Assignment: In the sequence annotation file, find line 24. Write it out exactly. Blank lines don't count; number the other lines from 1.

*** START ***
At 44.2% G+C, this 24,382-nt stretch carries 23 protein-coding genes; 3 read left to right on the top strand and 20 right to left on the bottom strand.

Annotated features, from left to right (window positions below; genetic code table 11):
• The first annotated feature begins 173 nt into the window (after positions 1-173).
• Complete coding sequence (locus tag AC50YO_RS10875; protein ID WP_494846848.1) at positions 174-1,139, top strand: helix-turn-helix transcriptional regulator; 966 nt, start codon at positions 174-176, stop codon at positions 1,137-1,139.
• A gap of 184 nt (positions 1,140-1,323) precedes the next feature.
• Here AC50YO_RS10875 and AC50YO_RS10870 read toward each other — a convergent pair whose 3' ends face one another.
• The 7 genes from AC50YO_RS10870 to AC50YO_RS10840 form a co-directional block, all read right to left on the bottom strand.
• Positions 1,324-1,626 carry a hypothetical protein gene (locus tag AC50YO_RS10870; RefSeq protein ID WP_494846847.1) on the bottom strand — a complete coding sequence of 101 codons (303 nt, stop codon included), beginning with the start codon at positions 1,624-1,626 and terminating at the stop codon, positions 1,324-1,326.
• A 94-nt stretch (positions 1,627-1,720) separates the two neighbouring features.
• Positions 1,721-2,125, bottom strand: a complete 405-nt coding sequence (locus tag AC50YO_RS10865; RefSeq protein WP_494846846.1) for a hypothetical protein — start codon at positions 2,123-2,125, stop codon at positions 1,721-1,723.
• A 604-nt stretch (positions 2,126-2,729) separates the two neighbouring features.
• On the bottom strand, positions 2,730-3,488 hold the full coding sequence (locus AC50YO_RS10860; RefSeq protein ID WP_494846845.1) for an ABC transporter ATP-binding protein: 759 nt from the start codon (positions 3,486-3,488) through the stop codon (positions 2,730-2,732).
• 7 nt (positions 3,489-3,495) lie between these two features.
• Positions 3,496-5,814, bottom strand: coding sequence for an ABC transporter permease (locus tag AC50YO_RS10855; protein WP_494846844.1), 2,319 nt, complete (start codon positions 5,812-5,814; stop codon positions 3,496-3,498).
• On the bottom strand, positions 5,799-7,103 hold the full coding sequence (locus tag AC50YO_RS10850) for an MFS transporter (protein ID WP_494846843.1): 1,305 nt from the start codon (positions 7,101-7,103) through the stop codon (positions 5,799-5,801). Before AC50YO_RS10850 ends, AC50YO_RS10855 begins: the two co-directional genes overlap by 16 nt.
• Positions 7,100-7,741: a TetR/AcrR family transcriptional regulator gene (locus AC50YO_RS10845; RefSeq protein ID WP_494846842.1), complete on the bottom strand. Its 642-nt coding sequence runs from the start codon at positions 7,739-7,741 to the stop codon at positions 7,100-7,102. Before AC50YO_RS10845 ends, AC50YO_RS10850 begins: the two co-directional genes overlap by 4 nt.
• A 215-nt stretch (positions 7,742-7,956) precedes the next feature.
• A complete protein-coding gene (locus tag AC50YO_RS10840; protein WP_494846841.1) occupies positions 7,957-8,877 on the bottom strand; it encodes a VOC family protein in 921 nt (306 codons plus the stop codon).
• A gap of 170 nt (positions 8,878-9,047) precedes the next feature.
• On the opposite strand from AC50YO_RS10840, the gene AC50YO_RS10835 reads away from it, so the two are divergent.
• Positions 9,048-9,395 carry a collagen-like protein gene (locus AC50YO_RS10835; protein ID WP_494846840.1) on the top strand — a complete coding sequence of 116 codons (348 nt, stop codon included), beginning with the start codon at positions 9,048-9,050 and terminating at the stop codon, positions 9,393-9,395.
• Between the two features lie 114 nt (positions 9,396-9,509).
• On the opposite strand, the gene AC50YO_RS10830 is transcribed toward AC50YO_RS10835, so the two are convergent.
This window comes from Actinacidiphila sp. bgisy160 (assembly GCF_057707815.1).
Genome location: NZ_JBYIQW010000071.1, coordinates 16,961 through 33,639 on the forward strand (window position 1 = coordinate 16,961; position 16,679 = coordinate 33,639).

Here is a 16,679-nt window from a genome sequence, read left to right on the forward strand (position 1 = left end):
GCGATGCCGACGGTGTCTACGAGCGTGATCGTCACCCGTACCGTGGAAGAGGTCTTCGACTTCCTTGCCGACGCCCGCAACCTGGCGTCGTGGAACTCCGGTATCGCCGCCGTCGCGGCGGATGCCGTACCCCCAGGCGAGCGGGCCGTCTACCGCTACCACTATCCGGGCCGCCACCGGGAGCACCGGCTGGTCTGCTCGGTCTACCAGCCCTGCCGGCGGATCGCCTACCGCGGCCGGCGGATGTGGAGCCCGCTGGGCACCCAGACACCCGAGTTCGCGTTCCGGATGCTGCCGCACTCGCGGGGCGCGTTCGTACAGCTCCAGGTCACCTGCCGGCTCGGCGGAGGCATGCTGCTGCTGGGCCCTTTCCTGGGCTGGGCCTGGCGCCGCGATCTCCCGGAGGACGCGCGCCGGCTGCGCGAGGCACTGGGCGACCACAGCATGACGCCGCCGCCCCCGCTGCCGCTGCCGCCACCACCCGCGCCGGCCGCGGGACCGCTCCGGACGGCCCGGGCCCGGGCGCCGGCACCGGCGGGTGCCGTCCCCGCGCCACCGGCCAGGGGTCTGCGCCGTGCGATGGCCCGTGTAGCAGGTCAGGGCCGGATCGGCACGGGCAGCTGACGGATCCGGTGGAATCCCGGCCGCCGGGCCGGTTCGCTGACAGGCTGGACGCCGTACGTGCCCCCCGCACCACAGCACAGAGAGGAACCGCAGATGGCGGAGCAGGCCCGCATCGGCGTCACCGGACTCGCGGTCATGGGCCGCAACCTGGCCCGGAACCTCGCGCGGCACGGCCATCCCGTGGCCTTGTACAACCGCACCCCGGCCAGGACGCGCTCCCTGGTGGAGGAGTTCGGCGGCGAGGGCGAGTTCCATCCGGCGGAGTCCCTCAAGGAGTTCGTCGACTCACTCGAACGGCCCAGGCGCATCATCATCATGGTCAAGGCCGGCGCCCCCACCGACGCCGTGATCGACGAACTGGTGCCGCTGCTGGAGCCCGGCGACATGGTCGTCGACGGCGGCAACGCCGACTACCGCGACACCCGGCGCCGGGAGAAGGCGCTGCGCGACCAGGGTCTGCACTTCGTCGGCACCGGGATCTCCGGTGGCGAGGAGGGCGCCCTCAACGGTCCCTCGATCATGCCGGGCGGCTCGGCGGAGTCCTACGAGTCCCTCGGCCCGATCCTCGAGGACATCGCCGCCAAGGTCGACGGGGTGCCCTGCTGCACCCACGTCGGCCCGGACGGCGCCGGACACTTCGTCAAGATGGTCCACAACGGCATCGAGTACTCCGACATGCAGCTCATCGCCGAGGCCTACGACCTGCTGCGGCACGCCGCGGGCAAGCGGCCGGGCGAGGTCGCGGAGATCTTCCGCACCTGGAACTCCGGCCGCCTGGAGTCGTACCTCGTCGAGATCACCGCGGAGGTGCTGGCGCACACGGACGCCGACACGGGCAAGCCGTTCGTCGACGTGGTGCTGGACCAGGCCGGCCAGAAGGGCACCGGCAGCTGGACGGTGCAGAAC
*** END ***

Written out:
This window comes from Actinacidiphila sp. bgisy160 (assembly GCF_057707815.1).